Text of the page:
Friday, January 30, 2015

A Farmer's Tale

Fri Jan 30, 2015

I didn't tell you about the fact that one day I'd come into the barn and there would not be any time to play. I would be all business. Might have with me a stranger to help lift you into the pickup. One summer of life. Remember how we played together? You would rear up, play that you were gonna charge, rout me, send me flying. And then your buddy would get into the act. I called you Blacky and Whitey. I had to call you something. You are white, the other is black. While you were rearing up your buddy Blacky was tearing around me, jumping up all of a sudden, all four feet off the ground. Then I gave you extra grain, the most amazing tasting cracked corn you loved to eat. So you gobbled that down, and then we'd play some more.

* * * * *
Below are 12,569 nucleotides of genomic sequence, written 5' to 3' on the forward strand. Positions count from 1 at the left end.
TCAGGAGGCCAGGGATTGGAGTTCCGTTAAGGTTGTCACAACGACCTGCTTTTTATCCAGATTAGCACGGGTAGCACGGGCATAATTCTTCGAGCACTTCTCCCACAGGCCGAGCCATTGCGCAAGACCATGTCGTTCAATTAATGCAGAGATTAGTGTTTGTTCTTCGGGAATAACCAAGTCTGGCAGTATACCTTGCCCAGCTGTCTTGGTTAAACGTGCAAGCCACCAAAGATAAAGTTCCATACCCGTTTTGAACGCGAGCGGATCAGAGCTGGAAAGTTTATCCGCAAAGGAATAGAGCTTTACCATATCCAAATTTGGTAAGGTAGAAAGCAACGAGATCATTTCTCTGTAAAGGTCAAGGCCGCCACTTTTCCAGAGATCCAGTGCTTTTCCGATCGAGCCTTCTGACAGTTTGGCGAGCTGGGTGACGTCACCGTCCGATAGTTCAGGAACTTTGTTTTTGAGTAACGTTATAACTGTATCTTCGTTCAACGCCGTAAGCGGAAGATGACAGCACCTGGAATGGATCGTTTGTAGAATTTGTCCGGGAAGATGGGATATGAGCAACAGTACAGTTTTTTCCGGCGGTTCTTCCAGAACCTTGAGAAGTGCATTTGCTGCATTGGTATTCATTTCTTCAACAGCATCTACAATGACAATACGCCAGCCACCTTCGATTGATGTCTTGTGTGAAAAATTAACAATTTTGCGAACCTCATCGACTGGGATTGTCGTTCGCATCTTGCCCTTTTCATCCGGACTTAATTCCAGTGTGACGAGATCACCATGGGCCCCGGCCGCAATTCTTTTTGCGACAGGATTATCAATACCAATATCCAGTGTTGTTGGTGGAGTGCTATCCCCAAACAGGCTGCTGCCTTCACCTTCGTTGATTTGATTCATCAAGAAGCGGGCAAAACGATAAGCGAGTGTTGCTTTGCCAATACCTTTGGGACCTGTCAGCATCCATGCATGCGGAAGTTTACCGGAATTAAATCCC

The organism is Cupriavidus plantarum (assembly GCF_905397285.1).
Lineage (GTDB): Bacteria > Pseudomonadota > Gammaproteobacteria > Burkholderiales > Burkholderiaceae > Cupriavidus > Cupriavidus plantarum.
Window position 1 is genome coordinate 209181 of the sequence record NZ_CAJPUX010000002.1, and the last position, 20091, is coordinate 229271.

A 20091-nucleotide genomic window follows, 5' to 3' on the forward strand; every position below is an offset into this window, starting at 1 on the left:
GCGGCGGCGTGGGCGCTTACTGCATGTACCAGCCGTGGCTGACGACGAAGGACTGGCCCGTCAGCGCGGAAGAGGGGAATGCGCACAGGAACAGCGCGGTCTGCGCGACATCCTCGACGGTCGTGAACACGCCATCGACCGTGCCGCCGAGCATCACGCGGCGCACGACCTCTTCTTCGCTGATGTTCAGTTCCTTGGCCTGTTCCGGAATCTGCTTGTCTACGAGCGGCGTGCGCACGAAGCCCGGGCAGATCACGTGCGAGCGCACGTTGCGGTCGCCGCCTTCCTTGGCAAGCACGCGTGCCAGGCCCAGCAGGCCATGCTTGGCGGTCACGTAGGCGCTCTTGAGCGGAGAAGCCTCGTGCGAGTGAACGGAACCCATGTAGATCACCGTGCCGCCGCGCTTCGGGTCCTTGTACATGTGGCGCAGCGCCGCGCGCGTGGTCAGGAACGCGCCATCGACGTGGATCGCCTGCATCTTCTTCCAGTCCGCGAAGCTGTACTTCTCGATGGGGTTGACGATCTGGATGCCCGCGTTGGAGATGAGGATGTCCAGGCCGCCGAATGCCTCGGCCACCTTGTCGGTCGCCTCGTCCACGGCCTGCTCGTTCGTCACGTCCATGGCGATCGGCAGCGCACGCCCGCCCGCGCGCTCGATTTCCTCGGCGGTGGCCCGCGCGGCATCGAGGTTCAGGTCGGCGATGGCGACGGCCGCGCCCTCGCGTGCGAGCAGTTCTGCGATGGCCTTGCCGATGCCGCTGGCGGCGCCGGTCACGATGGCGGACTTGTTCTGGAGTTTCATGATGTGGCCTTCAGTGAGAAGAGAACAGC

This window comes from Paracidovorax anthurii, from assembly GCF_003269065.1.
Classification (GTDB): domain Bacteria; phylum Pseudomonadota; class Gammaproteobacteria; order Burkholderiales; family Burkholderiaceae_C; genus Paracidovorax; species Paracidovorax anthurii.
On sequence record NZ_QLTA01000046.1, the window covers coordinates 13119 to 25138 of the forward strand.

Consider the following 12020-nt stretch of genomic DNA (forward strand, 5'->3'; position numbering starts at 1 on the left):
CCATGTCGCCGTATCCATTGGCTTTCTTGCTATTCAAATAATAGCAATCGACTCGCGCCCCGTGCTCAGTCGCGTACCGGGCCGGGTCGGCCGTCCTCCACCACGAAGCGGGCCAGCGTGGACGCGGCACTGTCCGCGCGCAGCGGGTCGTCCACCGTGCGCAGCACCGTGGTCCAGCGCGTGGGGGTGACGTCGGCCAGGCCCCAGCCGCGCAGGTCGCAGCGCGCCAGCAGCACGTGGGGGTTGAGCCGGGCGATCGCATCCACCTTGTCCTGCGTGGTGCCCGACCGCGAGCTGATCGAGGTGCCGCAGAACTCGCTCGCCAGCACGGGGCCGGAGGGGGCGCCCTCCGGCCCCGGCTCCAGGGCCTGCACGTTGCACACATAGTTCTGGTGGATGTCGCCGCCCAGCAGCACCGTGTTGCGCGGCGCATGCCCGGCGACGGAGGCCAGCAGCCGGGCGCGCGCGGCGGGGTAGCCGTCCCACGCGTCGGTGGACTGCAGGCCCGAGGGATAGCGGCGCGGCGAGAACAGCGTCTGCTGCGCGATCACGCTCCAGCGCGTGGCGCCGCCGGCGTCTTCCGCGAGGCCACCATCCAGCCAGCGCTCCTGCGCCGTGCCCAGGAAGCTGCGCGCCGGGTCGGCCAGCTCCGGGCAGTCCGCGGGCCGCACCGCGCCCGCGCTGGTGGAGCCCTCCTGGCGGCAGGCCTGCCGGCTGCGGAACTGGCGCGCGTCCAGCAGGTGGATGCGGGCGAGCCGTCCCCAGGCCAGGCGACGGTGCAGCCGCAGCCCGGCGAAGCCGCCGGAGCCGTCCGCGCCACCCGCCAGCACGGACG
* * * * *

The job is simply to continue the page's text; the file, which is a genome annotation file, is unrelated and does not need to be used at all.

Do you remember the first time I brought you home, you little devils? It was July. The garden was planted. Some of the early crops were going into giant salads. We are not much for animals as we used to be: four goats, four laying hens. We used to have dozens of both, cows and pigs too. Somebody on the Internet was selling lambs. In summer we used to raise animals for sale and meat. These lambs were cheaper than usual, fire sale lambs. Maybe a good buy. And that was where I got you, Whitey. You were a little fuzz ball, and so was your brother. Once I caught you, you seemed to snuggle in my arms, remember, old fool? Your brother, too. You had good size, your brother, not so good. But it was a deal I could not resist. The woman who helped me catch you in the field was pregnant. I didn't think it was such a good idea pregnant as she was to be running around after lambs. She tripped, fell to her knees once, laughed it off. I brought you home in little crates in the back of the pickup. First I put you in a small pen near the house, so to watch you and your brother. Your brother was so small, so cute. We tried this and that to get him going. He seemed to gain after awhile. I put you both into the big pen. You were so small in that big pen. Plenty of goodies near the ground to eat, the kind of thing you guys like to munch on. Got up early the next morn to do my usual thing. Could not find you guys. Where had you gone? Then: rats! I had left the gate open. Not only had I obviously not shut the gate, I couldn't remember ever opening it. I looked all over the neighborhood. I didn't figure you could have gone far. I searched high and low. Sunshine, my dog, was out with me. My heart was broken. I thought of any number of wild animals happening upon you, not to mention $150 down the tubes. Then I heard my wife shouting in the distance. "They're in the pen, you nut." I went back to the pen, and there you were Whitey, you and your brother, in the brush where I could not see you; not lost at all. Then your brother, who had been sickly, died. Remember how heart broken you were? Ah, old pal, you looked so sad standing over him who was dead. You did get some mad when I took his poor lifeless body away. But that's when I brought Blacky home, a new buddy for you to romp around with. And so you did, all through the late summer and fall and early winter. We did not get deep snow till late. You and Blacky were always outside the barn romping around in the snow, digging for a last delicious root, and playing, forever, little light hearted fools. I don't know why I never told you about the rest of it. It was a stressful day, I wasn't feeling well. At least your pen at the butcher's was large enough so you could both go in. But you looked up at me quizzically. The lady said you never knew what hit you. I had a couple of chops last night. Taste kind of good. Nobody I know in Maine is rich enough to enjoy lamb very often. It's a treat. Nothing like it. Usually I square with you guys in the beginning. Funny. This time I forgot.

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